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  1. Waldo says:

    An interesting story. My Lai was well before my time although I was a little familiar with the story. I knew Nixon had commuted his sentence and had the vague notion that it the most conservative elements of American society were supportive of Calley. However, I had no idea Jimmy Carter was such a supporter. That seems so out of character from my impression of Carter, who I greatly admire for his post-Presidential work. I wonder whether he was just playing politics (I don't think any successful politician is above that) or if it was a sincerely held belief that Calley did not deserve punishment. And, if a sincerely held belief, I wonder if Carter still feels the same way today.

  2. AlphaCentauri says:

    As I recall, Calley's defense was that he was carrying out orders, so many people objected that no more senior officer was under indictment. It was part people who believed the Viet Cong had no scruples and that there was no such thing as a civilian in that war, but it was also people who felt there was injustice that he was the only one convicted. But I was a kid at the time, so mostly what I remember was that sappy pop song celebrating Lt. Calley as a hero.

  3. En Passant says:

    Blog at the link:

    UNWASHED ADVOCATE

    Dispatches from Bat Country, where proper medication is optional.

    Hmmm. Bat Country. Popesignal, a mitre spotlight in the sky. Could there be a pattern here?

  4. Waldo says:

    Well, I did a little googling about Calley and Carter. From my cursory searching, it looks like AlphaCentauri has a good memory. Seems like Carter believed Calley was a scapegoat. Even if Calley was following orders (this seems to be a highly contentious issue), I don't see how he deserves any sort of support or exoneration. I'll chalk this up as a black mark for Carter, either for pandering to his constituents or getting too caught up in times to make a good judgment.

  5. John B. says:

    What happened at My Lai is basically unspeakable. That is why relatively few details are ever given about the event. There just aren't words to describe what happened. "Atrocity" only scratches the surface.

    Last year the Library of Congress released the US Army C.I.D. investigation's records. There are a lot of documents and no real easy way to shortcut through the material:

    http://www.loc.gov/rr/frd/Military_Law/Peers_inquiry.html

    One of the difficulties the investigators had was in grasping the scope of what had actually happened. It was too much to believe–until they discovered that photographs had been taken.

  6. John B. says:

    Just for the record, Calley was most definitely not a scapegoat. He had the rank and responsibility on the ground to stop what happened and could have chosen to not participate in it. The link leads to an anecdote about one of the jurists who served for Calley's court martial. His reaction to Nixon's pardon of Calley makes sense and it is the only reaction that makes any sense at all.

  7. AlphaCentauri says:

    Unspeakable, yes. Unfortunately, people need to talk about stuff like this. When we invoke Godwin's law to avoid seeing any parallels with history, we miss the chance to learn from it. Maybe Hitler was uniquely evil. Maybe he's in a special category with Pol Pot and a few others. But no one who presides over mass atrocities could do so without the assistance of a lot of other well-armed people, as well as the implicit consent or apathy of a lot more. Rather than comparing people to Hitler or criticizing anyone for making comparisons to Hitler, we need to make comparisons to the average German citizen or the average German officer, who stood on the side of law and order when it was the wrong side to be on.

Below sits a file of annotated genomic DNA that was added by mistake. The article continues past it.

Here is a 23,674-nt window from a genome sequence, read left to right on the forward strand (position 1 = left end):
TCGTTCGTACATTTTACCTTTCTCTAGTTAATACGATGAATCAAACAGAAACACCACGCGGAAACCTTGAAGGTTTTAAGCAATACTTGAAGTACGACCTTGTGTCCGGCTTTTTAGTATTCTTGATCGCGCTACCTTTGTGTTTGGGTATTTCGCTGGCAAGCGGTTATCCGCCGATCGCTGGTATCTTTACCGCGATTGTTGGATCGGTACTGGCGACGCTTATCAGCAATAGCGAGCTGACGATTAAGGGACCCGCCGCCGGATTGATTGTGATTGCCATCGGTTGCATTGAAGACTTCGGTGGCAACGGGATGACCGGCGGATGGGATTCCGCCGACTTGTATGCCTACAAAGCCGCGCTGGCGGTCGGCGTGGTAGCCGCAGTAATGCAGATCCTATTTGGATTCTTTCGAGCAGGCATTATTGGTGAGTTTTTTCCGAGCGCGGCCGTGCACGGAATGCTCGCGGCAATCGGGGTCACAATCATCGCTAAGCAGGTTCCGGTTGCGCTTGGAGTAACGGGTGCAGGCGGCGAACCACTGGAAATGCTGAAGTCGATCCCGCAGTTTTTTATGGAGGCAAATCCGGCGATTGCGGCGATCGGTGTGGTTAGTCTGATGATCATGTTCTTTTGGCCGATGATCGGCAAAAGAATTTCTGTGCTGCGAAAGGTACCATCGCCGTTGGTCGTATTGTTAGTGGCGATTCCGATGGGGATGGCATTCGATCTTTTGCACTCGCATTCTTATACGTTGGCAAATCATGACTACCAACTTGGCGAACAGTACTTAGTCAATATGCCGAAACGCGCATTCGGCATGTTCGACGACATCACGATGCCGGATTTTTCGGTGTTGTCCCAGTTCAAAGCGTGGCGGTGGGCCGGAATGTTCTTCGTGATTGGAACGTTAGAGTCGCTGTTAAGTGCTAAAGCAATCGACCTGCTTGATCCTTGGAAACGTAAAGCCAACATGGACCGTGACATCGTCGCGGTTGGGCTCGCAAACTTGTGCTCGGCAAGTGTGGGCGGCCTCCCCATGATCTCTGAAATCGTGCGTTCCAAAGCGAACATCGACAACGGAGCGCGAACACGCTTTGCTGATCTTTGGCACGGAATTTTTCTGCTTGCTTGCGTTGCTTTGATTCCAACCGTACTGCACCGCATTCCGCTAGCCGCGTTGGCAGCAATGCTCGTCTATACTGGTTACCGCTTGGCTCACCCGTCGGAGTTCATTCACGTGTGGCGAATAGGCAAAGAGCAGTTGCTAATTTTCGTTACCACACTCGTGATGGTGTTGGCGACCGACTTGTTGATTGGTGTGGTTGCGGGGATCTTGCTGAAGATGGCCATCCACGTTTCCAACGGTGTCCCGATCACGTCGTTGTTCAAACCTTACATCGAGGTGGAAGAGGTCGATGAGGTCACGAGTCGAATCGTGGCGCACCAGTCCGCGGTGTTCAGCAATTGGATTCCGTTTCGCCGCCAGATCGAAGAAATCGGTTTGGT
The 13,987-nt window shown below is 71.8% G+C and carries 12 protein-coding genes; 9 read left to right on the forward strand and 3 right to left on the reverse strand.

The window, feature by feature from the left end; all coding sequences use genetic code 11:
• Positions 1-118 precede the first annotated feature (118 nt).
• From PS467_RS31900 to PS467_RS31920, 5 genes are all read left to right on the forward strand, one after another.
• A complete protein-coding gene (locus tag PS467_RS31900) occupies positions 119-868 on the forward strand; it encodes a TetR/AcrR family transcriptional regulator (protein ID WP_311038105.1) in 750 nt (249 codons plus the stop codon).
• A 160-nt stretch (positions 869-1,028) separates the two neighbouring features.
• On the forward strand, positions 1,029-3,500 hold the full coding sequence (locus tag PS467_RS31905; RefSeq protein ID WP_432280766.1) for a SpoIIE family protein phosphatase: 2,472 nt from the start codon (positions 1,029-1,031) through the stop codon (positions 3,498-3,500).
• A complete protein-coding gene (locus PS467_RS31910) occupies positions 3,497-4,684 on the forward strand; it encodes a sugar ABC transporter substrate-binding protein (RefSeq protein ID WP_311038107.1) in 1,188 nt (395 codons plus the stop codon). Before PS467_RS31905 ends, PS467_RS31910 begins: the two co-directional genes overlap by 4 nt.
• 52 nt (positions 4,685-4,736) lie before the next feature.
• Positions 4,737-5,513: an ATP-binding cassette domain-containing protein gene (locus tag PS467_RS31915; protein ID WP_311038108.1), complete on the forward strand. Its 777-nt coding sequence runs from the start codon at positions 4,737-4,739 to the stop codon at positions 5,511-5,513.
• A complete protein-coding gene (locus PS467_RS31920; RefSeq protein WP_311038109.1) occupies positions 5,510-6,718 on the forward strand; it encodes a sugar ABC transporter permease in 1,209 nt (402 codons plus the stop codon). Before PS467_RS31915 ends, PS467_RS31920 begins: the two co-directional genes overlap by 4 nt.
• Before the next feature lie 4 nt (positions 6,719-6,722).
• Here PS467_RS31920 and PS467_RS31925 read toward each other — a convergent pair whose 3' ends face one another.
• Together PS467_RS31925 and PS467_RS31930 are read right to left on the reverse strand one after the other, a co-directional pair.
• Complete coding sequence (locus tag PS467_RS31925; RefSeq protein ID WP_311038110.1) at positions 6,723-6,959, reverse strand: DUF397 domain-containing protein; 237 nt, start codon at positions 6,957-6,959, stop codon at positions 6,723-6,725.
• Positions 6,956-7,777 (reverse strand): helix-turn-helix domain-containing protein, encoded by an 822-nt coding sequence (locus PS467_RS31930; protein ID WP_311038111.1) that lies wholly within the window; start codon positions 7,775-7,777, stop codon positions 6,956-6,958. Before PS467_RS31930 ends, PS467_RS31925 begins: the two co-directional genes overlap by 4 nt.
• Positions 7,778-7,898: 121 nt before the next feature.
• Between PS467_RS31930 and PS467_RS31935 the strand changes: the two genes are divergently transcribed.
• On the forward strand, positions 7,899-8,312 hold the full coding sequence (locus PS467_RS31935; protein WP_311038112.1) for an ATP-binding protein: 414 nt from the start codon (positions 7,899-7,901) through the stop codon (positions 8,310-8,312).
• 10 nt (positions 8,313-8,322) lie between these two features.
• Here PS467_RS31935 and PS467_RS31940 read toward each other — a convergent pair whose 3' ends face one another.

Most people don't know the full details of what happened at My Lai, nor do they know the details of what happened at the Washita River a hundred years earlier. Nothing was learned.

    Of course, some people do know, but they consider such events perfectly acceptable based on Biblical precedent (see the Book of Joshua).

  8. AlphaCentauri says:

    I just noticed that the wikipedia article on the Washita River massacre makes no mention of the preceding (and more horrific) engagement at Sand Creek against the same group of Indians:
    http://en.wikipedia.org/wiki/Sand_Creek_massacre

  9. Narad says:

    mostly what I remember was that sappy pop song celebrating Lt. Calley as a hero

    I don't know that I'd call it a song.

  10. Narad says:

    Eh, OK, it has a swelling chorus at 2:03.

  11. Piper says:

    OT, but Narad's default avatar icon after bouncing to the video and back kind of looks like a confederate flag on first glance…

  12. John Pomeroy says:

    AlphaCentauri… "I just noticed that the wikipedia article on the Washita River massacre makes no mention of…"

    So there's your chance to edit the article and add the information.

  13. M. says:

    Or any other information you might enjoy adding, including that the massacre was in fact perpetrated by the My Little Ponies. Bless Wikipedia.

  14. Gavin says:

    Generally in the military you follow orders while you like them or not and expect your senior who issued the order to take a fall if it turns into a legal problem. Disobeying an officer's command is taken deadly serious in the military.

    It doesn't exonerate what he did, but it does indicate that the brunt of the sentence should have fallen on his superior's head and not his own if he really was ordered to do this.

    In summary, the buck should have stopped a bit higher. It was this fact that led to people to get angry about him being scapegoated, because he was. His actions were undeniably wrong and he absolutley should have been punished for his crimes against humanity because he did have the authority on the ground. But due to the military's failure to hit high enough on the totem, we see one person not being pursued fully and another person's case being completely mangled.